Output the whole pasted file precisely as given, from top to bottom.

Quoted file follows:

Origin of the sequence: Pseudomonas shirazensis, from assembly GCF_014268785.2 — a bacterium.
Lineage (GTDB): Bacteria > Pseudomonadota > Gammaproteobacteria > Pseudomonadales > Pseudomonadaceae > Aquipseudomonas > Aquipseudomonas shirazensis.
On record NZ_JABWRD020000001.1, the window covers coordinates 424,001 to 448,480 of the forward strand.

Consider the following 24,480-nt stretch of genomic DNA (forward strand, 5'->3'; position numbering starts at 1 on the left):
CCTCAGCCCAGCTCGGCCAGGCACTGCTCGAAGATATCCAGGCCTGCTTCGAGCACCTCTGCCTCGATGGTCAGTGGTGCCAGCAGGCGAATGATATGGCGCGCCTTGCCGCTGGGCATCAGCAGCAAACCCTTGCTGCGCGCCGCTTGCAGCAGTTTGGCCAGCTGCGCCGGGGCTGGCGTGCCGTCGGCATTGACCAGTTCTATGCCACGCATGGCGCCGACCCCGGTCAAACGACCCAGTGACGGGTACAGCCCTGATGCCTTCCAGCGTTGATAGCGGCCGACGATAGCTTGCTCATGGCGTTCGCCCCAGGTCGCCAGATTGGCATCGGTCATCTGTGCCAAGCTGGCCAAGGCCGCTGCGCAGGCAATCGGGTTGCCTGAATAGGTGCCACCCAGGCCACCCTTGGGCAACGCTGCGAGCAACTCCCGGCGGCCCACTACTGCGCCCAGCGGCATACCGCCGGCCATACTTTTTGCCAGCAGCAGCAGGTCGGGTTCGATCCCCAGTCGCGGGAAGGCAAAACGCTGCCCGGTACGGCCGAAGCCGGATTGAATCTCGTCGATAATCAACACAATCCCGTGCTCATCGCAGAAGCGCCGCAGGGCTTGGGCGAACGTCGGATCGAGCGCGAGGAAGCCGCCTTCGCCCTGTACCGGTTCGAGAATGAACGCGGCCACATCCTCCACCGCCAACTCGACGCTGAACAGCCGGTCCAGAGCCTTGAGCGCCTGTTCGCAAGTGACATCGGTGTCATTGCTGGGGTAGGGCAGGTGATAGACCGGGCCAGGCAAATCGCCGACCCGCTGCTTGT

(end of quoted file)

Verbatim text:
Origin of the sequence: Pseudomonas shirazensis, from assembly GCF_014268785.2 — a bacterium.
Lineage (GTDB): Bacteria > Pseudomonadota > Gammaproteobacteria > Pseudomonadales > Pseudomonadaceae > Aquipseudomonas > Aquipseudomonas shirazensis.
On record NZ_JABWRD020000001.1, the window covers coordinates 424,001 to 448,480 of the forward strand.

Consider the following 24,480-nt stretch of genomic DNA (forward strand, 5'->3'; position numbering starts at 1 on the left):
CCTCAGCCCAGCTCGGCCAGGCACTGCTCGAAGATATCCAGGCCTGCTTCGAGCACCTCTGCCTCGATGGTCAGTGGTGCCAGCAGGCGAATGATATGGCGCGCCTTGCCGCTGGGCATCAGCAGCAAACCCTTGCTGCGCGCCGCTTGCAGCAGTTTGGCCAGCTGCGCCGGGGCTGGCGTGCCGTCGGCATTGACCAGTTCTATGCCACGCATGGCGCCGACCCCGGTCAAACGACCCAGTGACGGGTACAGCCCTGATGCCTTCCAGCGTTGATAGCGGCCGACGATAGCTTGCTCATGGCGTTCGCCCCAGGTCGCCAGATTGGCATCGGTCATCTGTGCCAAGCTGGCCAAGGCCGCTGCGCAGGCAATCGGGTTGCCTGAATAGGTGCCACCCAGGCCACCCTTGGGCAACGCTGCGAGCAACTCCCGGCGGCCCACTACTGCGCCCAGCGGCATACCGCCGGCCATACTTTTTGCCAGCAGCAGCAGGTCGGGTTCGATCCCCAGTCGCGGGAAGGCAAAACGCTGCCCGGTACGGCCGAAGCCGGATTGAATCTCGTCGATAATCAACACAATCCCGTGCTCATCGCAGAAGCGCCGCAGGGCTTGGGCGAACGTCGGATCGAGCGCGAGGAAGCCGCCTTCGCCCTGTACCGGTTCGAGAATGAACGCGGCCACATCCTCCACCGCCAACTCGACGCTGAACAGCCGGTCCAGAGCCTTGAGCGCCTGTTCGCAAGTGACATCGGTGTCATTGCTGGGGTAGGGCAGGTGATAGACCGGGCCAGGCAAATCGCCGACCCGCTGCTTGT